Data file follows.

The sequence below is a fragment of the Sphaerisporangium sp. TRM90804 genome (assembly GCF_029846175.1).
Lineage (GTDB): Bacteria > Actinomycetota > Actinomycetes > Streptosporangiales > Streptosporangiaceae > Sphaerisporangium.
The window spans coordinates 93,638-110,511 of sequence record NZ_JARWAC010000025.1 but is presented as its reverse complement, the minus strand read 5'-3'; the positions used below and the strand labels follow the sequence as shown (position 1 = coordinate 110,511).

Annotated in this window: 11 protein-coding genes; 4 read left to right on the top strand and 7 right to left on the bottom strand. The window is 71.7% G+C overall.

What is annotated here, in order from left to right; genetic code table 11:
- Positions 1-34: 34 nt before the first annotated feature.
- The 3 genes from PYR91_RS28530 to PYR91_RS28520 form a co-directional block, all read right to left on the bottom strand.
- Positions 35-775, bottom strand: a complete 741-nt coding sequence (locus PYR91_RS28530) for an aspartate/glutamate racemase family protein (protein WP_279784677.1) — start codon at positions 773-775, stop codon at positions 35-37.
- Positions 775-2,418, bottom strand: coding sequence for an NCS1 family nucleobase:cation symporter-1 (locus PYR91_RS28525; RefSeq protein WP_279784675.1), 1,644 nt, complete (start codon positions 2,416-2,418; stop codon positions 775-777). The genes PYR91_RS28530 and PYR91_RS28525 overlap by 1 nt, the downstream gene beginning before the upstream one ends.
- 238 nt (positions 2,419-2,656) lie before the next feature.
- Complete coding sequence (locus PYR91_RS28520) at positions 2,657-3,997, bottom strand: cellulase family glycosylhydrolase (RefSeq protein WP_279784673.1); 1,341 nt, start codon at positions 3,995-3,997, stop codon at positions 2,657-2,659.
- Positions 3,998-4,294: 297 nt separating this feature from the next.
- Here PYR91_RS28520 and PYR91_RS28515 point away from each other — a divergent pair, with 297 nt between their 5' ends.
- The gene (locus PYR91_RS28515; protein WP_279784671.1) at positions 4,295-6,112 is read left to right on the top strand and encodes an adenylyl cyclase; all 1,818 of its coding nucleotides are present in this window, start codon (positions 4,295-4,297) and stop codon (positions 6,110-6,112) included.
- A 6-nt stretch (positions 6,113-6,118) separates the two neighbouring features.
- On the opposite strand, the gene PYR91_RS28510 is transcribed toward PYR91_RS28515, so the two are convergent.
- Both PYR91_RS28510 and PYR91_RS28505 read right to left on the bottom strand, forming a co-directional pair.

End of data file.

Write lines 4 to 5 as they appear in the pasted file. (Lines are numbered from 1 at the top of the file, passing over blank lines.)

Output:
Annotated in this window: 11 protein-coding genes; 4 read left to right on the top strand and 7 right to left on the bottom strand. The window is 71.7% G+C overall.

What is annotated here, in order from left to right; genetic code table 11: